Deported to his native Switzerland, Barth continued to lecture on theology and the state until, in 1941, his telephone was tapped. His outspokenness was thought to threaten Swiss neutrality — even as Emil Brunner’s bathetic bromides were left untouched. At war’s end Barth campaigned for the humane treatment of Germany, never hesitating to endorse its guilt yet insisting that grace always entails a new beginning — only to be accused of harshness when he labelled Nazi depredations “inhuman.”

As World War II gave way to the Cold War, Barth didn’t carry the fight to communism as he had to Naziism. Jehle readily admits a measure of naiveness in Barth. Barth had said that communism was so far from Naziism’s brutalities that “they shouldn’t be mentioned in the same breath.” Stalin couldn’t be compared with Nazi “charlatans.” Barth defended himself: communism aimed at something good, however awry it went; Naziism had aimed at nothing good. Still, Jehle insists that Barth never romanticized communism and soon recognized its hideousness.

Unquestionably the exploration of Barth’s correspondence with East European theologians is a major strength of this book. As vigorously as he opposed those who wanted to make Naziism an article of Christian faith, Barth wrote Bereczky, a pro-Communist Hungarian theologian that no political arrangement can be made such an article. And when Hromadka (Czech) proffered a theological endorsement of communism, Barth wrote that his “theology” was really a “particular kind of philosophy of history” that had been seen in the German Christian theologians as early as 1933.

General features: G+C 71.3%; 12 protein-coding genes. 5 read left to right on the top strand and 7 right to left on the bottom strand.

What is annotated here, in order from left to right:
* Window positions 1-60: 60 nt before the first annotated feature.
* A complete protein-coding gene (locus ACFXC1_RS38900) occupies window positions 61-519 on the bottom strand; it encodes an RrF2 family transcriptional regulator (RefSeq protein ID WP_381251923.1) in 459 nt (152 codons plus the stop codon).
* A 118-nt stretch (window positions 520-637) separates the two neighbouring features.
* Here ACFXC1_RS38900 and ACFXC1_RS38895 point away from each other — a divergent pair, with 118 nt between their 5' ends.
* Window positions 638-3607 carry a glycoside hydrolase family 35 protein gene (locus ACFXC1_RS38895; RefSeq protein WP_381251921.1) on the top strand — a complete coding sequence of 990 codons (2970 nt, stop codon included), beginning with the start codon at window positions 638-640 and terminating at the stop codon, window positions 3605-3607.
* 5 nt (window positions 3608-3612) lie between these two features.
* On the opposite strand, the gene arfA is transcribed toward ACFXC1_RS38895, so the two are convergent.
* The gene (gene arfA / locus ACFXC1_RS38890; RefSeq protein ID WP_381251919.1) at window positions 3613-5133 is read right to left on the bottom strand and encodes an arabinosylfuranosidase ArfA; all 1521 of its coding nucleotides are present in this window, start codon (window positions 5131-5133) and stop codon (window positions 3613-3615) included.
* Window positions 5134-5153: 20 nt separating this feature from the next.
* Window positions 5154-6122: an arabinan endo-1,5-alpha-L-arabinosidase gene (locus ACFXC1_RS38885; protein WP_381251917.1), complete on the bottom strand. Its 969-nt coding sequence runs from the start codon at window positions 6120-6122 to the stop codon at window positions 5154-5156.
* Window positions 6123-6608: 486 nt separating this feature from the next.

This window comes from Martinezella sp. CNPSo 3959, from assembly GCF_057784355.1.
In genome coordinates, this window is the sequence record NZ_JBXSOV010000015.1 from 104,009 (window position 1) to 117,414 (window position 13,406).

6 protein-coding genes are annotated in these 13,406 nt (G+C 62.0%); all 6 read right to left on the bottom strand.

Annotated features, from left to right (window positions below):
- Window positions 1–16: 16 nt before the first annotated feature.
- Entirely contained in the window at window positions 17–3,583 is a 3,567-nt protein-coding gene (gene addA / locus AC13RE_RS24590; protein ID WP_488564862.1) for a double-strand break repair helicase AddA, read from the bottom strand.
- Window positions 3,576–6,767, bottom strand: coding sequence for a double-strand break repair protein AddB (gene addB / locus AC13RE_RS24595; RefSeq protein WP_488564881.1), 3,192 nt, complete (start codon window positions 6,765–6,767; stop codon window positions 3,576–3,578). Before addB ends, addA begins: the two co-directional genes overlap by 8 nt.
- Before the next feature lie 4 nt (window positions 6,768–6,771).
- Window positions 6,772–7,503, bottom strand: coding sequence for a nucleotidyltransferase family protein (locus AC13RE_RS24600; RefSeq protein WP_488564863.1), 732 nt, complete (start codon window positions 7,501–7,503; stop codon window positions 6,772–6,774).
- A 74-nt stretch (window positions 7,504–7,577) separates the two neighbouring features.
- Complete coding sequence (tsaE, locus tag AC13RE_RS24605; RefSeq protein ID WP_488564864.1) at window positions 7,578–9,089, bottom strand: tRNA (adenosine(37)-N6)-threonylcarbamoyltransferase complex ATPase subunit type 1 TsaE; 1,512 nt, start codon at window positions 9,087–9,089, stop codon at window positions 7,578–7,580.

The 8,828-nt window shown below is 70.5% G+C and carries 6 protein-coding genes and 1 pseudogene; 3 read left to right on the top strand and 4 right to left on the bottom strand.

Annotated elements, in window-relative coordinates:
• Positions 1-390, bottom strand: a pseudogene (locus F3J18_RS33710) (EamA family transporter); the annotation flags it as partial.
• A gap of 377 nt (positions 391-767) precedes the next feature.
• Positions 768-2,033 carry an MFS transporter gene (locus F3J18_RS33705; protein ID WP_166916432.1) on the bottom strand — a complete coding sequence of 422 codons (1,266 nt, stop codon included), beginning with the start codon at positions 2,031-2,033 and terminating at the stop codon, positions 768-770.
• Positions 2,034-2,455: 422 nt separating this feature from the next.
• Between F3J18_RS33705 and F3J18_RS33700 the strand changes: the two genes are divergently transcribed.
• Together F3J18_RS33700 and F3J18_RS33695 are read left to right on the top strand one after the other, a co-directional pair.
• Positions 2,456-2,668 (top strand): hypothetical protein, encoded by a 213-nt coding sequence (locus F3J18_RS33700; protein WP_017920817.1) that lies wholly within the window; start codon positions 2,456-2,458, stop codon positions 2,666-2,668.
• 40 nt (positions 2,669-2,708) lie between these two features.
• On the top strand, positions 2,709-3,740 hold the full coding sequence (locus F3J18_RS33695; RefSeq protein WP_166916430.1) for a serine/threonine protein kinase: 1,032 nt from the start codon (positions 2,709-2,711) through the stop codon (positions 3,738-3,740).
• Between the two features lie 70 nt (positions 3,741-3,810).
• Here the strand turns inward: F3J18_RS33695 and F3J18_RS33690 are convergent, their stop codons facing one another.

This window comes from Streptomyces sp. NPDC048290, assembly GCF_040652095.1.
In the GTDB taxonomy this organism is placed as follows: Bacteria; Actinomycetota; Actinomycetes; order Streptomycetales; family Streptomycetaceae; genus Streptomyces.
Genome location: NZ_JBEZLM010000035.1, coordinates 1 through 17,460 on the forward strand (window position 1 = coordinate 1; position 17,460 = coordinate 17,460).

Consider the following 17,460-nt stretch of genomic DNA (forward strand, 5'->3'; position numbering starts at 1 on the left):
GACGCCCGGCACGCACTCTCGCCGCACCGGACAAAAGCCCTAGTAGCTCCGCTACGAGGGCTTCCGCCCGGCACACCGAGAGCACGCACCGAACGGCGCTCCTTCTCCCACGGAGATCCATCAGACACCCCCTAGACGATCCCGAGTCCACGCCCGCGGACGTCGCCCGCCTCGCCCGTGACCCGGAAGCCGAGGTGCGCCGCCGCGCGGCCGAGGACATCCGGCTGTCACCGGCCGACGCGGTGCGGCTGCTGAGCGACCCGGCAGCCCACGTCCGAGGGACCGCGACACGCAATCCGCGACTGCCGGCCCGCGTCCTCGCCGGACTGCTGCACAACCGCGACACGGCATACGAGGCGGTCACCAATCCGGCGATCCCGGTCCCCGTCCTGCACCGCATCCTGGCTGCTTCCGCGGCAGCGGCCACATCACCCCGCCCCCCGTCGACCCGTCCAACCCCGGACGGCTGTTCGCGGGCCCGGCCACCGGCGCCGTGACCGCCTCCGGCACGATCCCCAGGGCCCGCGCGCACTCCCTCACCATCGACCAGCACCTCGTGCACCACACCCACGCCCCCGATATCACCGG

At least one topic in the book is theologically provocative and should prove fruitful: Jehle maintains that Luther’s “Two Kingdoms” doctrine, pilloried for abetting Germany’s political accommodations, is virtually indistinguishable from Barth’s theology of politics. Both thinkers wanted to desacralize politics, thus freeing Christian obedience in the political realm.

The book brings readers face-to-face with Barth’s discernment, wisdom, realism and energy; above all, however, with his courage — much needed since, according to Jehle, “He never said what others wanted to hear.” Barth strikes this reviewer as a megaphone for the cry of Zwingli, Barth’s Swiss predecessor: “Not to fear is the victory.”


Text of review (excluding publishing details at top): 855 words.


Victor Shepherd

Tyndale Seminary